Judge Kozinski And The Mystery of F.W. Murnau’s Head
July 20, 2015 (Mimesis Law) — Sometimes, three things that have nothing to do with one another can have a lot in common, if you squint and tilt your head a bit.
1. It wasn’t an epiphany that led Alex Kozinski, Judge on the United States Court of Appeals for the Ninth Circuit, to begin his Preface to this year’s Annual Review of Criminal Procedure in the Georgetown Law Journal with the observation that, although we pretend otherwise, much of what we do in the law is guesswork.
He was just saying what we all know, what we’ve all known for years – all of us who toil in the courtroom. We tell ourselves otherwise, of course. We teach the wonders of the system. We advertise its fairness and integrity. And we know it’s a lie.
2. F.W. Murnau’s head has gone missing. Murnau, the director of the silent film horror classic Nosferatu, an unauthorized adaptation of Bram Stoker’s Dracula, died in 1931 in California. He’s buried (well, most of him still is and all of him was) in Germany. Earlier this month, his grave was broken into and his skull stolen. They just found out last week.
It’s said that they found wax nearby. To some people, it suggests that the grave robbing involved candles and a Satanic ritual. Which is, of course, possible. Or there may have been candles because it was nighttime. Or there may not have been candles at all.
If Murnau’s head is missing, it’s possible that the whole body of William Butler Yeats is lost. Yeats, the great Irish poet, died in France in 1939. His last wish, it seems, was to be brought back to Ireland and buried in Drumcliffe Churchyard in County Sligo. It took some time, what with World War II and all, but in 1948, Yeats went home.
There’s always been some ambiguity about it – at least a few rumors of a mix up. Still, the grave is honored. Just last month Prince Charles and the Duchess of Cornwall stopped by the graveside to pay respects. But it seems that just last month, correspondence among diplomats involved in the repatriation were given to officials at the Irish embassy in Paris and indicate that, well, they don’t really know whose bones were sent to County Sligo, what with World War II and all.
3. Justice Mark Dwyer of New York Supreme Court in Brooklyn (which is the trial court in New York) decided that New York prosecutors could not introduce “high sensitivity DNA analysis or use their proprietary Forensic Statistical Tool in the unrelated prosecutions of Jaquan Collins and Andrew Peaks. Those analytical methods, he said, don’t pass the smell Frye test.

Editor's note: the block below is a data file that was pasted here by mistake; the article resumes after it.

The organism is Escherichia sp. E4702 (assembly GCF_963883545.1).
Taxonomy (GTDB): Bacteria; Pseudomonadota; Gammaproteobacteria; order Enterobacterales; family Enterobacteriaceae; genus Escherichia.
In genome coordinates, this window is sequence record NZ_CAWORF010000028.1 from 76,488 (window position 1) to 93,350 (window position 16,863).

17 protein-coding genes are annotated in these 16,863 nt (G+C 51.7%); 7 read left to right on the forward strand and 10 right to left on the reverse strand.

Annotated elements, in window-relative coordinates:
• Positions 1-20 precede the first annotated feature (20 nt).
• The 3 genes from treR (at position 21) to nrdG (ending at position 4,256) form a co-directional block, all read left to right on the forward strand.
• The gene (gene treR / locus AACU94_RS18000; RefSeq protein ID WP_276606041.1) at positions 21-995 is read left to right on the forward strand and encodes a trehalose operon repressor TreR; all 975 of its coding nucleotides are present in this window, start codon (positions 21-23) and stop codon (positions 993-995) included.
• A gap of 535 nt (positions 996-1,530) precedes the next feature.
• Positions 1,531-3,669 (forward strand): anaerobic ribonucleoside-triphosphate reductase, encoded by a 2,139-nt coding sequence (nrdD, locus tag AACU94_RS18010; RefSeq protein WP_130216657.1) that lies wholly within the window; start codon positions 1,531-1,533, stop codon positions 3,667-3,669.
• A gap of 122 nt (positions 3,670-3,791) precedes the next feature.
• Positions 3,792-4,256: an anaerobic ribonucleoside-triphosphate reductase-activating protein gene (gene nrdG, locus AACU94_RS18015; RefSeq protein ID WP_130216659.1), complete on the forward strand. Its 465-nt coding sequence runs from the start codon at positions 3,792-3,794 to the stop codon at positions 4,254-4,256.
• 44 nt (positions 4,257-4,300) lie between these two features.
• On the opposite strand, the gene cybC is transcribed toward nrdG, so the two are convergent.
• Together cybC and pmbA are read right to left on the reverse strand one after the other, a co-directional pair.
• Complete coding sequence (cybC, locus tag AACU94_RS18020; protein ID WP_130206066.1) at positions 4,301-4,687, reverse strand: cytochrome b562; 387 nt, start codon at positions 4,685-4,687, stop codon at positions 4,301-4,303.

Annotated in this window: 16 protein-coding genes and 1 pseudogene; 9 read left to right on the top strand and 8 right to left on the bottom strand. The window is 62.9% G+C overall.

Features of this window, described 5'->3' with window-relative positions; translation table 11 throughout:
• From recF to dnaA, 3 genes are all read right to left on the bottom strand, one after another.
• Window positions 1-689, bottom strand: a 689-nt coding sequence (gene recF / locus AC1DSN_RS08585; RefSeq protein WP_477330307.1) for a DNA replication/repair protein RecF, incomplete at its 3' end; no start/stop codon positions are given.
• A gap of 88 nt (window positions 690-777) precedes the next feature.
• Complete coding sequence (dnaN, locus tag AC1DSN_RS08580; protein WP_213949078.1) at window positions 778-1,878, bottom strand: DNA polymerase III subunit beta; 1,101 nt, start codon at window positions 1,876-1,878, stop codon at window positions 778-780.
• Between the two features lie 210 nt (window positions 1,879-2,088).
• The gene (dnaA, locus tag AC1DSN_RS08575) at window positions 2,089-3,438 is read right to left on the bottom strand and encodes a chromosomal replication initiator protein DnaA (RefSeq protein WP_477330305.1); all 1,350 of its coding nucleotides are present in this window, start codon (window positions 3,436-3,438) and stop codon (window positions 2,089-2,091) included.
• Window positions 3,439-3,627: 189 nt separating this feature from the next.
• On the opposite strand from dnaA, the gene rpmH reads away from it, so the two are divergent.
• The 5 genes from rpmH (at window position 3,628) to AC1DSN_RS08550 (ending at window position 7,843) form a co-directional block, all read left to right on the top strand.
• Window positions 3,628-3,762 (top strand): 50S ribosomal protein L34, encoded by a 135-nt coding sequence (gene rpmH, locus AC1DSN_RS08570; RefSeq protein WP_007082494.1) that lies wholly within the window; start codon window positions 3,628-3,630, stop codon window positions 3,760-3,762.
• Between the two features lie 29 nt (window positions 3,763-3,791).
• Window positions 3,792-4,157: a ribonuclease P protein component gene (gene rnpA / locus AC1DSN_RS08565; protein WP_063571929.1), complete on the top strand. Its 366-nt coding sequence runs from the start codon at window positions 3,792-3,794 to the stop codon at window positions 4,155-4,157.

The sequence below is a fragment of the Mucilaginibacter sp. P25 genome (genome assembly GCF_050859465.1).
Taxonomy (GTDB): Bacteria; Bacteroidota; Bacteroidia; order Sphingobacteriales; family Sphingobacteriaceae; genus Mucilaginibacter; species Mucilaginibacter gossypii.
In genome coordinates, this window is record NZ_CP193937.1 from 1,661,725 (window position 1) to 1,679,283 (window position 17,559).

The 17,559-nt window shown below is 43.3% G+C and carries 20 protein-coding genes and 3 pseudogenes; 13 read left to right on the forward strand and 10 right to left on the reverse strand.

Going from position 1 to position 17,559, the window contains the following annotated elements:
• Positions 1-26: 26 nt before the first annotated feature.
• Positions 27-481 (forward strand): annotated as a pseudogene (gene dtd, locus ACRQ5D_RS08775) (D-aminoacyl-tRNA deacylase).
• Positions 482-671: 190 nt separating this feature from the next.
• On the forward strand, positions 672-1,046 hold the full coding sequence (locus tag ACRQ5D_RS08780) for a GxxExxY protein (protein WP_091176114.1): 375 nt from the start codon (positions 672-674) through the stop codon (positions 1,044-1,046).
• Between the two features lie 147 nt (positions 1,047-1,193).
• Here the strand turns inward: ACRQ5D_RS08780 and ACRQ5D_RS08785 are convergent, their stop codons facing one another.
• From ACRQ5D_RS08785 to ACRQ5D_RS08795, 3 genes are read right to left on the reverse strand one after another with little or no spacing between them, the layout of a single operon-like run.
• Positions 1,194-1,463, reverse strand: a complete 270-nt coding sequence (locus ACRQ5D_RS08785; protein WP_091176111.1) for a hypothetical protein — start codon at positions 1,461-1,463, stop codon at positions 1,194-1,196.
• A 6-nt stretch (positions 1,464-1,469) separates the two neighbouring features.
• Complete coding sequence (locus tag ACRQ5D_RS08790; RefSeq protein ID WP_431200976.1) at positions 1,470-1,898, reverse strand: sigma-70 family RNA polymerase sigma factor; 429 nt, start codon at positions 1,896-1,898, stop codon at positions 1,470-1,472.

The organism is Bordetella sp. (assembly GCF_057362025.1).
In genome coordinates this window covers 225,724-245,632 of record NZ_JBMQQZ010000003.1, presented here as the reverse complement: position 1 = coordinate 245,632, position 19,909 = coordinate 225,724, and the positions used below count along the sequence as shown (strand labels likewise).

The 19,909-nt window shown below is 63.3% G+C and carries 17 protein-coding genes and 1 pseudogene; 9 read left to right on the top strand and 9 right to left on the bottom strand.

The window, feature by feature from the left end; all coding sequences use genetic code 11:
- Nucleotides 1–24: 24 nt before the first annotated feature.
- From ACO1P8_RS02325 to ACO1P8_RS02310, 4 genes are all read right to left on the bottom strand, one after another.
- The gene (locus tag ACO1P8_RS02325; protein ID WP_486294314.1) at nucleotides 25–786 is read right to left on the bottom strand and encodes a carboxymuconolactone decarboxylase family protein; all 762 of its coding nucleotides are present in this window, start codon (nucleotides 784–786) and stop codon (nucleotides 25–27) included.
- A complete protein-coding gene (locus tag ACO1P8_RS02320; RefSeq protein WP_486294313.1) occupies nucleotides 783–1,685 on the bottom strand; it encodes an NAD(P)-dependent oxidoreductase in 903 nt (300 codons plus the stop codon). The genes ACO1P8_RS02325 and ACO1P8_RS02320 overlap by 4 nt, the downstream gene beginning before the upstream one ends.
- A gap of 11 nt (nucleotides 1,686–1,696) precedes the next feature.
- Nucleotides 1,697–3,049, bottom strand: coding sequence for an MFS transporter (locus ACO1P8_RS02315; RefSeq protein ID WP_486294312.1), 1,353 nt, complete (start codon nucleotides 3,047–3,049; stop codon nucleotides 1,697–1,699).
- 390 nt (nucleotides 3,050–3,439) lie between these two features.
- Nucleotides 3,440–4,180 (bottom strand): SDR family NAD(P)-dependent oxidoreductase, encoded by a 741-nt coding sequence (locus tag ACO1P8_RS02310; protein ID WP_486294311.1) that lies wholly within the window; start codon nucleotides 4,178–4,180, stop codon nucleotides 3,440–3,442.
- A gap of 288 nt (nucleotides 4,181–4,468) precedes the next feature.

Frye is the old test, abandoned by the feds and most (or at least many) states in favor of Daubert for determining whether to admit what passes for expert evidence into evidence in court proceedings. Oversimplifying nearly to the point of being misleading, Frye requires a judge to determine whether the evidence is generally accepted in the relevant community while Daubert asks whether the evidence is reliable.
Justice Dwyer took evidence and considered the matter over two years and decided that while high sensitivity DNA analysis and the Forensic Statistical Tool might someday be generally accepted by DNA types, it hasn’t happened yet.
This is no small thing. Government experts are, essentially, never prohibited from telling juries about whatever hocus pocus they dream up. Defense experts not so much. And no, our whores are no more creatively dishonest than theirs.
Like Kozinski, Dwyer began by acknowledging what everyone who’s paid even a bit of attention already knew.
This court recognizes that judges are, far and away, not the people best qualified to explain science.
But forced to do it anyway, he did something that almost never happened with expert evidence: he did it properly. That’s worthy of some note. Frye is readily abused. Fingerprints, for instance, pass the Frye test and are admitted in court because the relevant community of experts, fingerprint examiners, pretty much conclusively believes they’re meaningful. (They ought to flunk a fair Daubert challenge since they have no demonstrated reliability, but they’re fingerprints f’rgodssake, so they’re universally admitted because everybody knows fingerprints.)
Anyway, here’s the thing. Nothing is as it seems. You never know. They’re all lying.
Or maybe not.
The FBI recently announced that it’s hair comparisons were “overstated” (government speak for “we lied”) in hundreds of trials including those that sent some folks to death row and on to execution. And the thing is, we all knew hair comparison was bullshit.
So who’s in Yeats’s grave? Maybe it’s William Butler Yeats. Maybe not. Maybe it’s part him and part someone else. Hell, maybe they stuck F.W. Murnau’s head in there.
The working assumption is that the system gets it right the vast majority of the time. Alex Kozinski acknowledges that nobody knows, nobody really has any idea, whether that’s true.
And while there are things we can do to maybe up the odds that innocent folks won’t be convicted at trials, maybe even won’t be charged, we can’t really stop it.
Which ought to be a sobering thought while you contemplate the missing head of the first great master of the horror film.